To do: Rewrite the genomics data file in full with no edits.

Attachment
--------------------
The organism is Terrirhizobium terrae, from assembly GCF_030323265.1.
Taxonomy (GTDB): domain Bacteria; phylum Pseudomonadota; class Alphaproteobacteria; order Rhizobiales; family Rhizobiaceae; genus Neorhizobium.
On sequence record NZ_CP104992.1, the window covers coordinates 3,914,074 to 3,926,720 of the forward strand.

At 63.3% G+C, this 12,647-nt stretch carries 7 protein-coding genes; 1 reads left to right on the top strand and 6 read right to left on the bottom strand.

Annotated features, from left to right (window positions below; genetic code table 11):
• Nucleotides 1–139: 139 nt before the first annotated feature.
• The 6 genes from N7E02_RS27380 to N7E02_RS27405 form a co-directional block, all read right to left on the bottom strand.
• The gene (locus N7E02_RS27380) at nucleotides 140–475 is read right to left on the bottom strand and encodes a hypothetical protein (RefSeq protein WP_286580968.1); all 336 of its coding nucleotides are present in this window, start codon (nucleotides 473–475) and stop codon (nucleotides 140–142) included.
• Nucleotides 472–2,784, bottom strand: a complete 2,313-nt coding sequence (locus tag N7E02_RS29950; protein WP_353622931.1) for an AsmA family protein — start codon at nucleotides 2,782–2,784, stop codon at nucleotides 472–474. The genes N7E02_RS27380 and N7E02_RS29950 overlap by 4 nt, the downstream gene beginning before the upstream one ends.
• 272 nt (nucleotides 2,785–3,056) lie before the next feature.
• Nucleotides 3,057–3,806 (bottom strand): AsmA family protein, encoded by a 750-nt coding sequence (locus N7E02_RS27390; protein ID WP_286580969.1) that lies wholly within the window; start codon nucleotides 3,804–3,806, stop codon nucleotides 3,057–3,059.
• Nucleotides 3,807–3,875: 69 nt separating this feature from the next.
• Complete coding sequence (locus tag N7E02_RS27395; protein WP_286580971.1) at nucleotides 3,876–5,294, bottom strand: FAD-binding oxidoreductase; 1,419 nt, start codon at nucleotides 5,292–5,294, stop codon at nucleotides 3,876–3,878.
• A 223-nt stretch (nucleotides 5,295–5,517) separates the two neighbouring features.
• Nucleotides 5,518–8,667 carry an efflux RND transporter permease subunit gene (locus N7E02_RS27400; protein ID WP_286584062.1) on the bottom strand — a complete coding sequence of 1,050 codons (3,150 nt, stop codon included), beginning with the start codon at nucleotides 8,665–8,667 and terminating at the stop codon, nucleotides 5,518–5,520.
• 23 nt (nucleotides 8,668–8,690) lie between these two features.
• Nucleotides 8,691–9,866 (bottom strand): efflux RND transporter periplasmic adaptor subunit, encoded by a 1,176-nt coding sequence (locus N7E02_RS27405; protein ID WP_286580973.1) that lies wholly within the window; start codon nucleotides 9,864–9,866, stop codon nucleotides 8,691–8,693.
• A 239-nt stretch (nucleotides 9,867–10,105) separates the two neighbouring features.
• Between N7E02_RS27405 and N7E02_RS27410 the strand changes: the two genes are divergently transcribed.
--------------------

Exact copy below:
The organism is Terrirhizobium terrae, from assembly GCF_030323265.1.
Taxonomy (GTDB): domain Bacteria; phylum Pseudomonadota; class Alphaproteobacteria; order Rhizobiales; family Rhizobiaceae; genus Neorhizobium.
On sequence record NZ_CP104992.1, the window covers coordinates 3,914,074 to 3,926,720 of the forward strand.

At 63.3% G+C, this 12,647-nt stretch carries 7 protein-coding genes; 1 reads left to right on the top strand and 6 read right to left on the bottom strand.

Annotated features, from left to right (window positions below; genetic code table 11):
• Nucleotides 1–139: 139 nt before the first annotated feature.
• The 6 genes from N7E02_RS27380 to N7E02_RS27405 form a co-directional block, all read right to left on the bottom strand.
• The gene (locus N7E02_RS27380) at nucleotides 140–475 is read right to left on the bottom strand and encodes a hypothetical protein (RefSeq protein WP_286580968.1); all 336 of its coding nucleotides are present in this window, start codon (nucleotides 473–475) and stop codon (nucleotides 140–142) included.
• Nucleotides 472–2,784, bottom strand: a complete 2,313-nt coding sequence (locus tag N7E02_RS29950; protein WP_353622931.1) for an AsmA family protein — start codon at nucleotides 2,782–2,784, stop codon at nucleotides 472–474. The genes N7E02_RS27380 and N7E02_RS29950 overlap by 4 nt, the downstream gene beginning before the upstream one ends.
• 272 nt (nucleotides 2,785–3,056) lie before the next feature.
• Nucleotides 3,057–3,806 (bottom strand): AsmA family protein, encoded by a 750-nt coding sequence (locus N7E02_RS27390; protein ID WP_286580969.1) that lies wholly within the window; start codon nucleotides 3,804–3,806, stop codon nucleotides 3,057–3,059.
• Nucleotides 3,807–3,875: 69 nt separating this feature from the next.
• Complete coding sequence (locus tag N7E02_RS27395; protein WP_286580971.1) at nucleotides 3,876–5,294, bottom strand: FAD-binding oxidoreductase; 1,419 nt, start codon at nucleotides 5,292–5,294, stop codon at nucleotides 3,876–3,878.
• A 223-nt stretch (nucleotides 5,295–5,517) separates the two neighbouring features.
• Nucleotides 5,518–8,667 carry an efflux RND transporter permease subunit gene (locus N7E02_RS27400; protein ID WP_286584062.1) on the bottom strand — a complete coding sequence of 1,050 codons (3,150 nt, stop codon included), beginning with the start codon at nucleotides 8,665–8,667 and terminating at the stop codon, nucleotides 5,518–5,520.
• 23 nt (nucleotides 8,668–8,690) lie between these two features.
• Nucleotides 8,691–9,866 (bottom strand): efflux RND transporter periplasmic adaptor subunit, encoded by a 1,176-nt coding sequence (locus N7E02_RS27405; protein ID WP_286580973.1) that lies wholly within the window; start codon nucleotides 9,864–9,866, stop codon nucleotides 8,691–8,693.
• A 239-nt stretch (nucleotides 9,867–10,105) separates the two neighbouring features.
• Between N7E02_RS27405 and N7E02_RS27410 the strand changes: the two genes are divergently transcribed.